Stories tagged living to 100

Apr
15
2008

Looking for longevity: What kind of lifestyle choices can we make today that can improve our odds to live to be 100 years old? That's the main question asked in the Blue Zone project.
Looking for longevity: What kind of lifestyle choices can we make today that can improve our odds to live to be 100 years old? That's the main question asked in the Blue Zone project.Courtesy Chalmers Butterfield
Steve Martin used to do a joke about how to become a millionaire.

“First, get yourself 1 million dollars,” Steve would crack.

That kind of thinking jumped into my mind as I started to read this National Geographic piece on how to live to be 100 years old. Researcher Dan Buettner has done a study of centenarians from some of the planet’s biggest pockets of human longevity and found some pretty simple answers. His research is now out for public consumption in his book The Blue Zone: Lessons for Living Longer from the People Who've Lived the Longest.

Among those populations groups that have much higher rates of hitting the big 100 are Costa Rica's Nicoya Peninsula; areas of Japan; Sardinia, Italy; and Seventh Day Adventists of Loma Linda, California. Buettner calls each of these areas a Blue Zone for its higher rate of longevity. And while they’re all very different cultures, there were some surprising similarities in the lives of the 100-year-olds that Buettner thinks attributes to their long lives.

Some of those overlapping factors include:

• "We know that people who make it to a hundred tend to be nice," Beuttner says. More specifically, he found that the 100-year-olds tended to have a lot of social dimensions to their lives, regularly seeking out encounters with friends and family. "They … drink from the fountain of life by being likeable and drawing people to them."

• "You look in the blue zone in Okinawa, these people are consistently eating off of small plates," Buettner adds. Along with eating less food each day, many of the 100-plusers had diets high in plants/low in meats.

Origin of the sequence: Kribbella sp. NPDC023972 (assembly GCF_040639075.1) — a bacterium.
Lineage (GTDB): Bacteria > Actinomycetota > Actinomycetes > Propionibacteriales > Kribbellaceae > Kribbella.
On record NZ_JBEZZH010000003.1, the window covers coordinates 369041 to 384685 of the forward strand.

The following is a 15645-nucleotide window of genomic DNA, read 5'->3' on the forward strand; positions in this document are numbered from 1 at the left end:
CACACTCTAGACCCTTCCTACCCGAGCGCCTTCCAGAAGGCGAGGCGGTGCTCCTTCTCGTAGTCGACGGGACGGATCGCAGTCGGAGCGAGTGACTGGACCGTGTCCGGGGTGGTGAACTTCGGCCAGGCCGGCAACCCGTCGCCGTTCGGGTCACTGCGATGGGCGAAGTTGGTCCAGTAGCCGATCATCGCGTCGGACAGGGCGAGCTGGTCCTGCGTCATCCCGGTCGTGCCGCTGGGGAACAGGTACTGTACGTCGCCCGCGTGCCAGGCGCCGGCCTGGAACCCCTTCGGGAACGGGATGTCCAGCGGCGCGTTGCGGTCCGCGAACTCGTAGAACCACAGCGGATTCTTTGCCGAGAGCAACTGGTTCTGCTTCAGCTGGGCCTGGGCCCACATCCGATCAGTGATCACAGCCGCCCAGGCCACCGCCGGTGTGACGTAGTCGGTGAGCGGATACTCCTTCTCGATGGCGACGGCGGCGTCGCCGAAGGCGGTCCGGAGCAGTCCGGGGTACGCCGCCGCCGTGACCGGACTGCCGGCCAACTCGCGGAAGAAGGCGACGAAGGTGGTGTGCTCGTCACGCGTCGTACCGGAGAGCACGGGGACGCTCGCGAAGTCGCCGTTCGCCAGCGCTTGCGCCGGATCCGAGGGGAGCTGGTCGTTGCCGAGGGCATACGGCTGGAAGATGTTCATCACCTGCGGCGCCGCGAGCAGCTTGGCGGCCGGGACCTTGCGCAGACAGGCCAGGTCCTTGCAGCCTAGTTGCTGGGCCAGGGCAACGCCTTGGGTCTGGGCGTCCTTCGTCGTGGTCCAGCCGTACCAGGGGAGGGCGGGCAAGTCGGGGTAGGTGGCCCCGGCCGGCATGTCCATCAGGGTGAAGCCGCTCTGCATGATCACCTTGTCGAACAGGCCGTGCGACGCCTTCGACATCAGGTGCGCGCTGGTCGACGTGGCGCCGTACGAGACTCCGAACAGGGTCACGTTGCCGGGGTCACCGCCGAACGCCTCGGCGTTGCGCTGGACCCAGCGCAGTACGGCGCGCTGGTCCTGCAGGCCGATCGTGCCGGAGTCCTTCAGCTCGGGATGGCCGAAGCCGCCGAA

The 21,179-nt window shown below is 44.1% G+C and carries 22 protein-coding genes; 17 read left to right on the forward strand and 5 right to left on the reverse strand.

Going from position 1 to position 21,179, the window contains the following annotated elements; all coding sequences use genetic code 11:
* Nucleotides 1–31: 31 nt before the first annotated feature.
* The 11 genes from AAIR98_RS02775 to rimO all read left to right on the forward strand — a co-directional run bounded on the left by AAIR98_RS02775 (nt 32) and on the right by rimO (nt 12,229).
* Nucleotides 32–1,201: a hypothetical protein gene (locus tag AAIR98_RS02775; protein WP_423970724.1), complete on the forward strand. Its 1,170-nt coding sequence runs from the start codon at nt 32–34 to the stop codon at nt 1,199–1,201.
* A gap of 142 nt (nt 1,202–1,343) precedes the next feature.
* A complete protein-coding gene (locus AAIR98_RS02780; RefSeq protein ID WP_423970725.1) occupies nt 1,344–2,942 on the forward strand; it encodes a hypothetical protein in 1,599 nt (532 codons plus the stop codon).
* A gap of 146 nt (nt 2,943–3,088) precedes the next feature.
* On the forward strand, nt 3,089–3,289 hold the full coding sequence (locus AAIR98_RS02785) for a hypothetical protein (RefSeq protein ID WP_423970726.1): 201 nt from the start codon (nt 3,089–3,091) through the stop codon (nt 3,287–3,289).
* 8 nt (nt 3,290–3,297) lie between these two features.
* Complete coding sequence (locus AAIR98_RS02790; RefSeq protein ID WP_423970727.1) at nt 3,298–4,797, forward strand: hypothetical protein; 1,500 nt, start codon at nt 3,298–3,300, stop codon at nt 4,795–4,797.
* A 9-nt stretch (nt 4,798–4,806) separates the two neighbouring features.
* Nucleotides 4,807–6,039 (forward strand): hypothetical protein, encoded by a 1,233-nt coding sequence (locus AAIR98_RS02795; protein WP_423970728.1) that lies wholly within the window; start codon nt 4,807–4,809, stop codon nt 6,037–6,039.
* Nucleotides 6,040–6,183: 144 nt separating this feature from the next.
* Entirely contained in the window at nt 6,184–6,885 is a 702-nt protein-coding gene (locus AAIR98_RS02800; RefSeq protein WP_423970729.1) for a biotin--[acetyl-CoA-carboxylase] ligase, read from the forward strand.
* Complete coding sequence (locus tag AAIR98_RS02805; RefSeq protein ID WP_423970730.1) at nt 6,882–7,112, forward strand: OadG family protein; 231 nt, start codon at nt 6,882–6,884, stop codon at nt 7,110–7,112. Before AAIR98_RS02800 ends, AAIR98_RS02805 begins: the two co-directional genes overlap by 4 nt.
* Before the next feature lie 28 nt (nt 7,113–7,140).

• "The research is really quite overwhelming in showing the longevity and health benefits in reconnecting with your religion … and investing in your family," Beuttner says.

To summerize his ideas for several TV appearances to promote his book, Buettner compiled this Top 10 list for living to 100.
Dude, do these things to get to 100: Wayne and Garth, through this altered photo on the Blue Zone website, give you the top ten habits to adopt to live to be 100.
Dude, do these things to get to 100: Wayne and Garth, through this altered photo on the Blue Zone website, give you the top ten habits to adopt to live to be 100.Courtesy Blue Zone
1. De-convenience your home – lose the remote, buy a light garage door and lift it yourself, use a shovel instead of a snowblower

2. Eat nuts – Have a can of nuts around your office or home, eat a handful daily

3. Drink Sardinian wine – Sardinian canonau wine has the world's highest levels of antioxidants. Drink a glass or two a day

4. Play with your children – this is excellent low intensity exercise and will strengthen a family. Both associated with longer life expectancy

5. Grow a narden – This proven stress reducer will put your body through the range of motion and yield fresh vegtables

6. Hour of nower – Downshift daily with a nap, meditation, prayer or a quiet walk - destressing is a proven way to slow aging

7. Eat tofu – Arguably the world's most perfect food, eaten by the world's longest lived women. Contains a plant estrogen that makes skin look younger

8. Get a tan – Doctors are rethinking the notion of slathering yourself with sunscreen. Up to half of Americans are Vitamin D deficient - a condition that can double your chance of dying in any given year. A tan not only looks healthy, it is.

9. Donate your large dinner plates - eat off 9 inch plates as the Okinawans do and reduce calorie consumption at dinner by 20-30%.

10. Write down your personal mission – Know and putting into practice your sense of purpose can give you up to a decade of good life.

Still, there are no guaranteed keys to being able to live a long life, other researchers point out. A myriad of factors impact us over the course of our lives, some we have control over and some that we don’t.

But it seems that Buettner is trying to make us more aware of things that we do have some control over to help us live longer, better lives. So what do you think? Would you want to live past 100? What steps will you try to take to make that happen?

Links:
Dan Buettner's Blue Zone website
National Geographic information on Blue Zones